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Finland 'Picks Up a Bug', Accepts Insects as Food Products

Previously seen mostly as pests, insects are on their way to Scandinavian plates, as the Finnish Agriculture Ministry has given the green light to the cultivation and sale of bugs as food. This is seen as an economically viable and healthy diet option that is also likely to alleviate the industrial impact.

Despite a growing interest in using creepy-crawlies as sustainable and protein-rich food products among consumers and companies alike, insects as food have been banned in Finland until now.

Edible insects have been sold in Finland before, but were marketed otherwise, such as, for instance, "kitchen decorations." On Wednesday, however, Finland's Ministry of Agriculture and Forestry formalized the use of insects as food, which opens the door for cultivation and sale according to standard food safety laws — to the joy of health aficionados, environmental activists and nutrition companies.

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Previously, the Ministry argued that the EU guidelines allowed room for interpretation, yet decided to go with the flow and promote the consumption of bugs as a healthy and ecological complement to one's diet, Finnish national broadcaster Yle reported.

Finland's food safety regulator Evira welcomed this decision.

"The cultivation and sale of insects as food products demands that we ensure the final products are safe for consumers. Evira will provide instructions for producers and regulators, and we will also immediately get started with setting up rules for the business together with the industry's entrepreneurs," Evira food safety division director Leena Räsänen said, as quoted by Yle.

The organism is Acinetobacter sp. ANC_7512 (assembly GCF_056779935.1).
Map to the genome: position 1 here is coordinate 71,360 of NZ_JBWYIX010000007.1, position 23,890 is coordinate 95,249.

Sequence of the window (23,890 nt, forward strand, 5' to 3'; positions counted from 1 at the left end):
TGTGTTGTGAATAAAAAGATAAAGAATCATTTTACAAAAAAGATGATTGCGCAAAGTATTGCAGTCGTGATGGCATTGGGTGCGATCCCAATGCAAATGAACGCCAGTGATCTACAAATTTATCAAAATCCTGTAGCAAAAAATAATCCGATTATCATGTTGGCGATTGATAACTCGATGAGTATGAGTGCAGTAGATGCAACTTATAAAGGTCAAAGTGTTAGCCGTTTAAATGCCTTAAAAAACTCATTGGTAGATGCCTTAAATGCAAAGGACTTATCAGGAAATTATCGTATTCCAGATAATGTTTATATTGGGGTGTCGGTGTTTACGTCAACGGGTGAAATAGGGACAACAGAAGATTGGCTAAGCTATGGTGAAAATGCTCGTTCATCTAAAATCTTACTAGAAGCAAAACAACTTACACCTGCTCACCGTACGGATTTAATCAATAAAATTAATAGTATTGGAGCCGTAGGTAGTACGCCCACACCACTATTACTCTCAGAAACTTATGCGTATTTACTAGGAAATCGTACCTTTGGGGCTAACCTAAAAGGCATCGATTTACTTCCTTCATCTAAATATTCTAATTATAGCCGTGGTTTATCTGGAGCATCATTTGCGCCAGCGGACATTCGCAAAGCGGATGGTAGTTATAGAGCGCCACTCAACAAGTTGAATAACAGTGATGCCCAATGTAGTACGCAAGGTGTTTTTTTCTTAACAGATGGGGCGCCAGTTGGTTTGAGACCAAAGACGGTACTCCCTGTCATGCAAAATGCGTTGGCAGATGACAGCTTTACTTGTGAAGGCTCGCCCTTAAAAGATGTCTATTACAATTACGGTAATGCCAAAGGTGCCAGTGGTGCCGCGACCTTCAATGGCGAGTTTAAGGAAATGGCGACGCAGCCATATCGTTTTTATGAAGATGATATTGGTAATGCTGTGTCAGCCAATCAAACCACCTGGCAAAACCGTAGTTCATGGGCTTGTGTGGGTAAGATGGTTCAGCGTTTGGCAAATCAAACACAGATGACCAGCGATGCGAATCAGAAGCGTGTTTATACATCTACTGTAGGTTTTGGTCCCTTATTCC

While the practice of consuming insects as a specialty is relatively new to Europe, Finns seem to be more interested in it compared to fellow Europeans.

Last year's survey by Turku University and the Natural Resources Institute (LUKE) found that half of the respondents were interested in buying insect-based foods if available. This compares favorably to less than 40 percent of Swedes, 30 percent of Czechs and just 25 percent of Germans who were eager to do the same. Remarkably, one third of Finnish respondents said they have already tried eating bugs in some form or another.

Insects are edible in a variety of dishes, yet many may find the idea rather unappetizing when presented in an intact form. Therefore, researcher Terhi Pohjanheimo argued that the powdered form provides the most advantages for consumers and manufacturers alike. Consequently, he listed meatballs, nuggets and pizza fillings as possible alternatives, alongside snacks and other prepared meals.

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Many food companies interviewed as part of the project "Insects in the food chain" by the Finnish tech funding agency Tekes, admitted to considering insects as a protein-rich ingredient boosting nutrient value and minimizing ecological footprint. From food companies' perspective, insects are a lucrative option, as they require much less feed compared to cattle and are less costly to breed.

Insects are also seen as a more ecological option, compared with rearing traditional livestock, which accounts for 18 percent of greenhouse gas emissions. Insects also release much less ammonia and methane and require much less land and water.

​According to a 2013 report from the UN Food and Agriculture Organization (FAO), around two billion people worldwide consume insects as part of a traditional diet, a practice known as entomophagy. Beetles are the most commonly consumed insect, followed by caterpillars, bees, wasps, ants, grasshoppers, locusts, and crickets. All in all, more than 1,900 insect species are considered edible.

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